LIBOR: a global credit benchmark in need of a radical overhaul

Saxon Brettell

What is LIBOR?

In the mid-1980s, borrowing by one bank from another in the un­secured inter-bank money market was a well-established way of smoothing the holding of funds while satisfying the liquidity require­ments that were intended to reduce the risk of a bank run. LIBOR (the London Inter-Bank Offered Rate) was developed as a market-based measure of international lending costs to replace the use of US Treasury Bill rates, which were perceived as too volatile and subject to distortions. LIBOR now provides a set of daily updated bench­mark interest rates that reflect the cost of inter-bank lending in ten different currencies and for different time periods. Administered by the British Bankers’ Association (BBA), it is calculated and released in London by Thomson Reuters at 11 a.m. each working day.

LIBOR is the reply to the following question to each member of a currency-specific BBA panel of banks: “At what rate could you borrow funds, were you to do so by asking for and then accepting inter-bank offers in a reasonable market size just prior to 11 a.m.?”. The panels consist of between 6 and 18 major banks selected by the BBA’s Foreign Exchange and Money Markets Committee on the basis of their scale of activity in the London market, perceived expertise in the currency concerned and credit standing. Each cur­rency panel’s highest and lowest submissions are discarded, with the remaining submissions averaged to fix LIBOR for the given day.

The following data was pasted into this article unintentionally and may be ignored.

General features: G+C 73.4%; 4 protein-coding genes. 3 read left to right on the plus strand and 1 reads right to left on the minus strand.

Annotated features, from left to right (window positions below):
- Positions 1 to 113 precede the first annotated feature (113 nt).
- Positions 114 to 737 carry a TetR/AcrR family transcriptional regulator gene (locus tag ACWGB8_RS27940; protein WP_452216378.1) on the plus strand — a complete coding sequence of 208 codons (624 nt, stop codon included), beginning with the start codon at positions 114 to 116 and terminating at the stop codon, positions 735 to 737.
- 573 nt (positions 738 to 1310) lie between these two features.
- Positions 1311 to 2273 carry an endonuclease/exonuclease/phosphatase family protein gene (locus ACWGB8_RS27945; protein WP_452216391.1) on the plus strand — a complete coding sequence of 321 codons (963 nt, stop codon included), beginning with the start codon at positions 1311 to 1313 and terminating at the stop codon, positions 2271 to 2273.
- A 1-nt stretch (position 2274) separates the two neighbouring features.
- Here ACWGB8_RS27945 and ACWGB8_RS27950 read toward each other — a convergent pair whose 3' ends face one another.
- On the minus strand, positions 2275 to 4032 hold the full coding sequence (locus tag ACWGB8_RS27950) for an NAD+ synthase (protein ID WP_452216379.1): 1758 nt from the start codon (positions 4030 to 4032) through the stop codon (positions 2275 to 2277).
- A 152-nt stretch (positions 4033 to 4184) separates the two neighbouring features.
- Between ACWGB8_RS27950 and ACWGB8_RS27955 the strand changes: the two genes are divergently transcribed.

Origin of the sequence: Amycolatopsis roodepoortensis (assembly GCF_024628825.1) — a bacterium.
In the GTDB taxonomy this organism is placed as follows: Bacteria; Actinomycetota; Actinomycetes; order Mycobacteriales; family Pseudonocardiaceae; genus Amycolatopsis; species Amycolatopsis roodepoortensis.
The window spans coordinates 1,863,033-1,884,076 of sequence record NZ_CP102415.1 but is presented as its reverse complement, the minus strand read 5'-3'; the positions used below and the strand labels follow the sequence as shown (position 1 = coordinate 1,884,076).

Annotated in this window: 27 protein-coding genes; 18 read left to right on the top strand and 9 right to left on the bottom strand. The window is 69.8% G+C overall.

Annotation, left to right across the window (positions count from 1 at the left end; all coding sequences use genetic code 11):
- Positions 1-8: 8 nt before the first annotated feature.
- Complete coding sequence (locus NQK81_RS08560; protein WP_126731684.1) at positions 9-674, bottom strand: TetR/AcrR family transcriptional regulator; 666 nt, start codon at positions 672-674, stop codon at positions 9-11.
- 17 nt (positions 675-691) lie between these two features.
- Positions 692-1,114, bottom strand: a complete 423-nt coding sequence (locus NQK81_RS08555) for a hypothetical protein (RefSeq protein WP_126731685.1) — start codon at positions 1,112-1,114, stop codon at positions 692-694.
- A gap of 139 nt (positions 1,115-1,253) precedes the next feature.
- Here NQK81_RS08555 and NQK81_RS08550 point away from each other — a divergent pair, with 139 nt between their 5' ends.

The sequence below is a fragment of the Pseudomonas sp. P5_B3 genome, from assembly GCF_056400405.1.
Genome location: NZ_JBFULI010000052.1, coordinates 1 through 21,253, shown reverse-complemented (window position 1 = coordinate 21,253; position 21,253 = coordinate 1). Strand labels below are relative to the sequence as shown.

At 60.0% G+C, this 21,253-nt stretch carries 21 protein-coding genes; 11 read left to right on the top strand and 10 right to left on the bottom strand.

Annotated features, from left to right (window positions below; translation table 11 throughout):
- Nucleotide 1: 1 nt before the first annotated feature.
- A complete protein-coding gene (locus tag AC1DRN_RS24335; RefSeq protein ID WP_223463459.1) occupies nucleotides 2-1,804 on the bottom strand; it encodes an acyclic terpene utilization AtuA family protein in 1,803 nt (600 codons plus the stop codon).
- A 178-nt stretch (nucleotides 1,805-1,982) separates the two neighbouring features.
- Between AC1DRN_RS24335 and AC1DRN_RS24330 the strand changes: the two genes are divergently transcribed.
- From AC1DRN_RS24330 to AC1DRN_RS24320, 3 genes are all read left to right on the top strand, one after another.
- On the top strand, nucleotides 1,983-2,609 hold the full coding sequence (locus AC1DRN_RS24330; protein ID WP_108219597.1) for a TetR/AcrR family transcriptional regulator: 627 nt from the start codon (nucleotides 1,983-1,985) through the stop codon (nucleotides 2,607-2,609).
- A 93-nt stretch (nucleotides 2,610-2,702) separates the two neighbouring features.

How is it supposed to work?

LIBOR benchmark rates are intended to be objective, accurate and up-to-date measures of borrowing costs for banks in particular cur­rencies and for different terms. LIBOR spreads – across currencies and over time frames – are widely used indicators of currency ex­change risk and economic uncertainty. They are used in over $300 trillion worth of global financial contracts that underpin trade and investment.

From its inception, LIBOR developed rapidly as a reference benchmark for commercial mortgage contracts and then for deriva­tives trading, the latter rapidly overtaking LIBOR’s original role in lending markets. LIBOR benchmarked values have now become an integral reference for a huge volume of financial contracts. Small changes in the LIBOR rate can have significant consequences for the benefits and costs to counterparties in these contracts.

However, since 2009, regulators and public authorities in the USA, Canada, Japan, Switzerland and the EU have been inves­tigating alleged misconduct relating to LIBOR and other global credit cost benchmarks. Recent evidence published by US and UK regulators shows that between 2005 and 2009, LIBOR submissions by some panel member banks of the BBA were manipulated. This was to benefit their trading positions or image. The evidence is deeply damaging to the LIBOR benchmark, the reputation of inter­national investment banks and the process of regulation.

How were the ratings rigged and how was this discovered?